Over the last year the Federal Aviation Administration has received a lot of criticism for its rules prohibiting the commercial use of unmanned aerial vehicles (UAVs) more commonly known as “drones.” On one side of the debate are corporate interests (namely Amazon.com) who see the technology as part of an untapped delivery modality and journalists who see drone use as a matter of First Amendment expression. On the other is the privacy lobby. Those in this corner are exemplified by the likes of the American Civil Liberties Union and Sen. Rand Paul.
The ACLU and Paul have both proposed strident regulation of drone use, especially by law enforcement. As Forbes.com contributor and technology expert Greg McNeal wrote in August 2012, “The ACLU wants reasonable suspicion before (a drone) can be used. Senator Rand Paul wants a warrant before the systems can be used, an even higher standard … than reasonable suspicion. Reasonable suspicion, the lowest standard currently proposed by the privacy lobby, is more restrictive than the current standard … for flying a manned aircraft.”
McNeal goes further in his critique of the privacy lobby’s opposition to drones. He characterizes the proposed standards as being very bad for business, “In short, it’s an industry killing standard, premised upon fear and technophobia.”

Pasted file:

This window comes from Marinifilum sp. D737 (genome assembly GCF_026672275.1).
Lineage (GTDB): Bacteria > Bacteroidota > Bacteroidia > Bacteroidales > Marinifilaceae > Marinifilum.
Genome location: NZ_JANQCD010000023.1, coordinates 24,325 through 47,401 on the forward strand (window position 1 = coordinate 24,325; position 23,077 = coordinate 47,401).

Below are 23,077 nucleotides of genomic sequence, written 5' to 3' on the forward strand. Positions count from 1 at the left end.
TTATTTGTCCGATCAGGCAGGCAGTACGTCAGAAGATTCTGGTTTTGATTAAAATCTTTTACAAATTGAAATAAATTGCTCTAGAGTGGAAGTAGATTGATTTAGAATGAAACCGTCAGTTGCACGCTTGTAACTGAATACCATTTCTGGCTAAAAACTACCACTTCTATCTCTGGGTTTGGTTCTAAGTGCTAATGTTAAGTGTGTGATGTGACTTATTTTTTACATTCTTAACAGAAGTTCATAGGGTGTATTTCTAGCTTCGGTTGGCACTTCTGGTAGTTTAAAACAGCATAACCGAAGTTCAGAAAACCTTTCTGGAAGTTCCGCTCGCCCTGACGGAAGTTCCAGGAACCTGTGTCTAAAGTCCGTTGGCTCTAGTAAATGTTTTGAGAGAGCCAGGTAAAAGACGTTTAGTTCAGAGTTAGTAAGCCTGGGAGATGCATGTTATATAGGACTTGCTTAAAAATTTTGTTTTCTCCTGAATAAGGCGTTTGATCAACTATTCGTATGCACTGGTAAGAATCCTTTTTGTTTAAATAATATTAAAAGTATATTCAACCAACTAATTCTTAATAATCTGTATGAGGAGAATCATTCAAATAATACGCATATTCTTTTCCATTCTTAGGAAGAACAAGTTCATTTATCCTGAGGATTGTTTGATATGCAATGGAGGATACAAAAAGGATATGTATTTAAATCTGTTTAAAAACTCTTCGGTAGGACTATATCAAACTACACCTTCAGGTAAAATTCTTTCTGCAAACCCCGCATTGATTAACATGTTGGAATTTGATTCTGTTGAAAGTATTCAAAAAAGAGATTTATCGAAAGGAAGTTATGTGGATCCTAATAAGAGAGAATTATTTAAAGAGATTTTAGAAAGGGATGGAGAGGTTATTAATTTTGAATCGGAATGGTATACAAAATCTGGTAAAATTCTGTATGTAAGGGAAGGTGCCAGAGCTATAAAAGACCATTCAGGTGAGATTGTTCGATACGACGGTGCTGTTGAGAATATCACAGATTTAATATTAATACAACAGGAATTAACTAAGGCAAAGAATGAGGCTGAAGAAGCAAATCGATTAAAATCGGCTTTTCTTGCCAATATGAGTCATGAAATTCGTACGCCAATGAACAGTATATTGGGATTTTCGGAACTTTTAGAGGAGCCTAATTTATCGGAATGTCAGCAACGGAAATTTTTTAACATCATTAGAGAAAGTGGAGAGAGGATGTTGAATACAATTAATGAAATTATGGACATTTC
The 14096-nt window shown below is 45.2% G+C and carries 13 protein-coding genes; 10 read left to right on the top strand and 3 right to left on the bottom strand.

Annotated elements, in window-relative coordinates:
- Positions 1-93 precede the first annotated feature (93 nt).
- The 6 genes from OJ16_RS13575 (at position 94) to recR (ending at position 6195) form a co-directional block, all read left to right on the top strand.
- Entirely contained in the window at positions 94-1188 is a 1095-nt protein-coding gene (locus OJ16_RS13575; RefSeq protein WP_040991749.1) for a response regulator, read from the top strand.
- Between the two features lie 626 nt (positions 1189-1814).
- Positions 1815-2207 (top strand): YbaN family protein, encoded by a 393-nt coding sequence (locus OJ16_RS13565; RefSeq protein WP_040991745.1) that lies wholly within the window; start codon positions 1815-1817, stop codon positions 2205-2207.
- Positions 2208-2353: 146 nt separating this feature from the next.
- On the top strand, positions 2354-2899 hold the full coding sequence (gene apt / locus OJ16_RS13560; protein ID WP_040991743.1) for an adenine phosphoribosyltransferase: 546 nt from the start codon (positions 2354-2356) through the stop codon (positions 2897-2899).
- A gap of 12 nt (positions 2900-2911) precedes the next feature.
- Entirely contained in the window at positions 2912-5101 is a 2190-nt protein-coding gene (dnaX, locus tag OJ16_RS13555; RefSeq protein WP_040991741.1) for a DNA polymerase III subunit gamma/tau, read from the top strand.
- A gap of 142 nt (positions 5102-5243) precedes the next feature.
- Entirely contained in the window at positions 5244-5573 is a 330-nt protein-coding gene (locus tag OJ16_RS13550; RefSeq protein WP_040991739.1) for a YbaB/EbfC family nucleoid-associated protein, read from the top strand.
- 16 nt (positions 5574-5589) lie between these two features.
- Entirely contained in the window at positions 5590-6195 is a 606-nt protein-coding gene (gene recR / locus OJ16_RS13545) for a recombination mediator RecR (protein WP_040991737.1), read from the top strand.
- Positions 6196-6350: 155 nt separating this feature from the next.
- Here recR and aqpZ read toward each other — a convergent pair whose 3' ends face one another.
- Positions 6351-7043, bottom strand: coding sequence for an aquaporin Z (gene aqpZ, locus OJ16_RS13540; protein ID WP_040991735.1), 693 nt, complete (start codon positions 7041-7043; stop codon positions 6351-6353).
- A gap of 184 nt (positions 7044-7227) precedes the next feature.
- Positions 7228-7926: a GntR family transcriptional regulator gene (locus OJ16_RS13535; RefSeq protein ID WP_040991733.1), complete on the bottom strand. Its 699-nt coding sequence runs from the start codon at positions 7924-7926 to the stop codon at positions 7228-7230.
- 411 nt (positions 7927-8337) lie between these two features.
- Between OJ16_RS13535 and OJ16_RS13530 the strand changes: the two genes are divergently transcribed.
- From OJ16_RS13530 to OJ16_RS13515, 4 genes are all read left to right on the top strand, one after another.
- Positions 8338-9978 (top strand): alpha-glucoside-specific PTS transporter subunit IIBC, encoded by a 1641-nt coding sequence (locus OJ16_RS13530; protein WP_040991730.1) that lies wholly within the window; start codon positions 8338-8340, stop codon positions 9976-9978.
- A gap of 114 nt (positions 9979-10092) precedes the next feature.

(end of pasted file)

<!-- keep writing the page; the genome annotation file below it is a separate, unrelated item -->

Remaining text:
McNeal may be onto something. While most of us could probably agree that furtive aerial peeking by the government crosses a line, there are legitimate, non-invasive commercial uses that current FAA rules needlessly circumscribe.
One that immediately comes to mind is coverage of last week’s tornado damage by local ABC affiliate KATV. Storm chaser and videographer Brian Emfinger used a drone to document the aftermath of the storms. The FAA is now considering whether to fine Emfinger and the news station.
KATV news director Nick Gentry told the Arkansas Democrat-Gazette, “Emfinger’s white drone, which can carry a small video camera, is about a foot and a half wide with propellers that are about eight inches long, he said. It has been used by KATV before to cover a fire at the Majestic Hotel in Hot Springs earlier this year.”
Gentry continued by saying: “It gave great perspective of how bad the damage was in Mayflower.”
KATV is not alone in its drone use. Tim Trieschmann, owner of The Shot Above, a company that specializes in aerial photography in Little Rock, also used a drone to provide aerial footage for channel KLRT on Monday.
While the bureaucratic dimensions of the above issue will probably be settled in a series of lawsuits, the broader issue at hand revolves around society’s schizophrenic relationship with technology. On the one hand we love new whirling doo-dads and cancer treatments. On the other, we’re worried about our looming conquest by robot overlords.
A new poll conducted by the Smithsonian Magazine and Pew research confirms this fact. As Smithsonian writers put it, “Most Americans view the technology-driven future with a sense of hope. They just don’t want to live there.”
This all goes to a very basic fact of humanity: We fear the unknown. Even if the unknown stands to bring something good, we get caught up in doomsaying “what ifs.” Some of this is likely hard-wired survival instincts. Some of it is just plodding resistance to change.
Of course, not all change is good; and not all technological revolutions untether us from our erstwhile yokes. It is, therefore, positive that we have this debate about drones. Whatever the outcome, the technology will find its proper place in our collective history.